Barriers Found in PCP Knowledge of Surveillance of Hepatocellular Carcinoma

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Researchers from US universities conducted a web-based survey to investigate knowledge and potential barriers to HCC surveillance among PCPs.
Researchers from US universities conducted a web-based survey to investigate knowledge and potential barriers to HCC surveillance among PCPs.

In a web-based survey conducted among primary care practitioners (PCPs), barriers to effective surveillance of hepatocellular carcinoma (HCC) were found, indicating the need for clinical interventions, according to a study published in Clinical Gastroenterology and Hepatology.

Researchers from the University of Michigan and University of Texas Southwestern (UT Southwestern) Medical Centers enrolled PCPs at these institutions to take the survey: 65 from 5 primary care clinics at UT Southwestern and 68 from 4 clinics at the University of Michigan. PCPs were defined as any general internal medicine or family practice provider who annually saw at least 1 patient with cirrhosis.

The survey comprised 3 sections: 1) surveillance practices (ie, type of patients seen, patterns of surveillance modality, interactions with patients regarding HCC surveillance); 2) surveillance beliefs (provider attitudes about HCC surveillance and efficacy of surveillance modalities); and 3) practice and provider characteristics. Results were analyzed from June to December 2017.

The primary outcome was provider-reported practice patterns and knowledge regarding HCC surveillance recommendations as reported in the American Association for the Study of Liver Disease (AASLD) recommendation statement, which states that HCC should be monitored using ultrasound with or without alpha fetoprotein (AFP) every 6 months. Providers were first asked to provide self-reported semiannual surveillance rates for patients with cirrhosis. They were then tasked to recommend HCC surveillance for patient vignettes categorized into overuse, underuse, and appropriate guideline-consistent use.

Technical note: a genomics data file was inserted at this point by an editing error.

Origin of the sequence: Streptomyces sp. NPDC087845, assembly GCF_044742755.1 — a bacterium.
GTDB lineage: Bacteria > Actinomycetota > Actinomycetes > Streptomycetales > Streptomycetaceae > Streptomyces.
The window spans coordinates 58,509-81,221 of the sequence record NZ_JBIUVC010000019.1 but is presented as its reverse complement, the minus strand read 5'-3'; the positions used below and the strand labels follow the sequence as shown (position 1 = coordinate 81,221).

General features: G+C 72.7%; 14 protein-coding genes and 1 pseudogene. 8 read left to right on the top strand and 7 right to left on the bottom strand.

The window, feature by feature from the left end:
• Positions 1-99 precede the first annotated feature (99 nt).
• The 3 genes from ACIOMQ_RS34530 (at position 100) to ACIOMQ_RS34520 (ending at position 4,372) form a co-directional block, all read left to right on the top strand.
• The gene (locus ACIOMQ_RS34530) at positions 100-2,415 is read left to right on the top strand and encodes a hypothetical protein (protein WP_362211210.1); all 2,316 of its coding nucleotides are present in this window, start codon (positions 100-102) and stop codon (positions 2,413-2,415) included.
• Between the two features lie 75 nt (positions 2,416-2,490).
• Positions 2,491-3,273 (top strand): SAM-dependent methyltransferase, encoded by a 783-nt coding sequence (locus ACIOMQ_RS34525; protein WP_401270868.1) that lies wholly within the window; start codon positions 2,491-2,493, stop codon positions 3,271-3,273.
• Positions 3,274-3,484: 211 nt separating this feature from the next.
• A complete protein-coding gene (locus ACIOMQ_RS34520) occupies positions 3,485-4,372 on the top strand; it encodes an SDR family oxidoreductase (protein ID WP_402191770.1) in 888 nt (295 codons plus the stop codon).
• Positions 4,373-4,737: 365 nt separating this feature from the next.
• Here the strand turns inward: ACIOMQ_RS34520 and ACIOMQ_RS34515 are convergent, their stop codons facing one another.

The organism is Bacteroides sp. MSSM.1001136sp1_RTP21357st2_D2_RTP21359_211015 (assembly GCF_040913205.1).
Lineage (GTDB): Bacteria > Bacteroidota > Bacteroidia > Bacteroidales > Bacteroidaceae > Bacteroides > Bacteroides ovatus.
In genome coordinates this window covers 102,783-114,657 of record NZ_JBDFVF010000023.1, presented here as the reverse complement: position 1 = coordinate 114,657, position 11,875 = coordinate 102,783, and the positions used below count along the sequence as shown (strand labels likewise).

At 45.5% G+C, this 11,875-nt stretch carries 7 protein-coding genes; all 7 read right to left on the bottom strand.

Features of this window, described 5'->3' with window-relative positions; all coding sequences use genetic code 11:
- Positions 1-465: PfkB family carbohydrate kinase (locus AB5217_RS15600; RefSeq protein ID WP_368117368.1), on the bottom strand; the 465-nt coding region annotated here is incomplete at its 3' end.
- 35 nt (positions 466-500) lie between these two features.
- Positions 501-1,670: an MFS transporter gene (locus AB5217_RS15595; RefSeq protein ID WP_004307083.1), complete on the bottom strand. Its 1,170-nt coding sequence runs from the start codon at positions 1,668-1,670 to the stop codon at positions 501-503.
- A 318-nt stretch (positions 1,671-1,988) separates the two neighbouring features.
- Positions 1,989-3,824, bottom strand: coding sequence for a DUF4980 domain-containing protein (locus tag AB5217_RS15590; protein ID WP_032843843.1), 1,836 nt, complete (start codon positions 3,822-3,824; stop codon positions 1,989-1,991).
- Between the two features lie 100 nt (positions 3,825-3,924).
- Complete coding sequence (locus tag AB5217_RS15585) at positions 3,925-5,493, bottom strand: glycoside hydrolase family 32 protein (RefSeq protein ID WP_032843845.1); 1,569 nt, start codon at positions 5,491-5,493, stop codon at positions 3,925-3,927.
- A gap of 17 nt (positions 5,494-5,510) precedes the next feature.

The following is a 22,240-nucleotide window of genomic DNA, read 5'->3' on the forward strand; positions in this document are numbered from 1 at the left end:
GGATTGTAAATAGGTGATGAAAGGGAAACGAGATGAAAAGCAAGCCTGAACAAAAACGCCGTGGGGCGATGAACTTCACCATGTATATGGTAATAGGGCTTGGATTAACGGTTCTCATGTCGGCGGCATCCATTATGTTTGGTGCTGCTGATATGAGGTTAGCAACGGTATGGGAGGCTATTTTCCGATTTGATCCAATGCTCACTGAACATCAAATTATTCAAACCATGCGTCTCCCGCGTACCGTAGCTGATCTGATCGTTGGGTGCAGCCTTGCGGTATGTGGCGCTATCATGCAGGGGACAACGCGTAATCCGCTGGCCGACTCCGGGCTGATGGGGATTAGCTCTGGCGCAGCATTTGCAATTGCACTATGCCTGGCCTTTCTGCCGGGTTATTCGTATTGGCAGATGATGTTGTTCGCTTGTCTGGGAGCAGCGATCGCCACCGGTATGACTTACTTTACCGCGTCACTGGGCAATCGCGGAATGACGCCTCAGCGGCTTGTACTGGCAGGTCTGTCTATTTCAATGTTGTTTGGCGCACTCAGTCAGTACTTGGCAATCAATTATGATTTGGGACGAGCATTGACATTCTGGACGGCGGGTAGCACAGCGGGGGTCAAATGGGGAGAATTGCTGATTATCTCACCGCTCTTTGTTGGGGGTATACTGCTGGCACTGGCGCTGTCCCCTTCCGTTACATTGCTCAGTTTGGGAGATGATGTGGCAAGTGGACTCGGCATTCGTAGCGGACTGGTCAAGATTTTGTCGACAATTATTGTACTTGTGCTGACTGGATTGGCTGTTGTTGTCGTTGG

The median age of providers was 41 years; 65% were women and 58% were non-Hispanic white. The majority of providers agreed that HCC surveillance is effective for early tumor detection (91.9%) and reducing overall mortality (81.4%), is cost effective (82.5%), and can present legal liability if not performed in at-risk patients (80.5%). More than 40% of providers incorrectly presumed HCC surveillance is also cost-effective in patients without cirrhosis.

Nearly 60% of providers strongly agreed that the combination of ultrasound with AFP can be effective; more than 70% believed computed tomography (CT) and magnetic resonance imaging (MRI) can detect tumor. The majority (>90%) felt guidelines, such as those from AASLD, provide the tools to perform HCC surveillance; however, more than 75% agreed that more high-qualifying data quantifying screening-related beliefs and harms are needed.

The most commonly reported barriers to screening for HCC include providers not being up-to-date with HCC surveillance recommendations (41.8%), provider belief that HCC is outside the scope of primary care (29.4%), minimal time in clinic (14.3%), having more urgent clinical concerns (12.1%), and strained communication with patients about HCC surveillance (10.2%).

The proportion of providers who deferred surveillance to subspecialists was higher at the University of Michigan (40.9% vs 26.4%). For all providers, the most commonly used tests were ultrasound with or without AFP; 98.4% and 90.3% of PCPs ordered HCC surveillance using ultrasound and AFP, respectively. Of note, providers were more likely to use CT/MRI-based surveillance in patients with obesity or decompensated cirrhosis than in patients with HCV or alcohol-related cirrhosis (16.1% and 19.5% vs 2.3%, respectively).

“Whereas most PCPs performed HCC surveillance, one-third referred patients to Hepatology and deferred surveillance to subspecialists,” the authors stated. “Providers believed HCC surveillance could be efficacious for early tumor detection and improving survival; however, they expressed some important misconceptions about HCC surveillance and reported barriers including limited time in clinic and competing clinical concerns. Our study highlights the need for interventions including provider education to optimize HCC surveillance in clinical practice.”

Reference

Simmons OL, Feng Y, Parikh ND, Singal AG. Primary care provider practice patterns and barriers to hepatocellular carcinoma surveillance [published online July 26, 2018]. Clin Gastroenterol Hepatol. doi: 10.1016/j.cgh.2018.07.029

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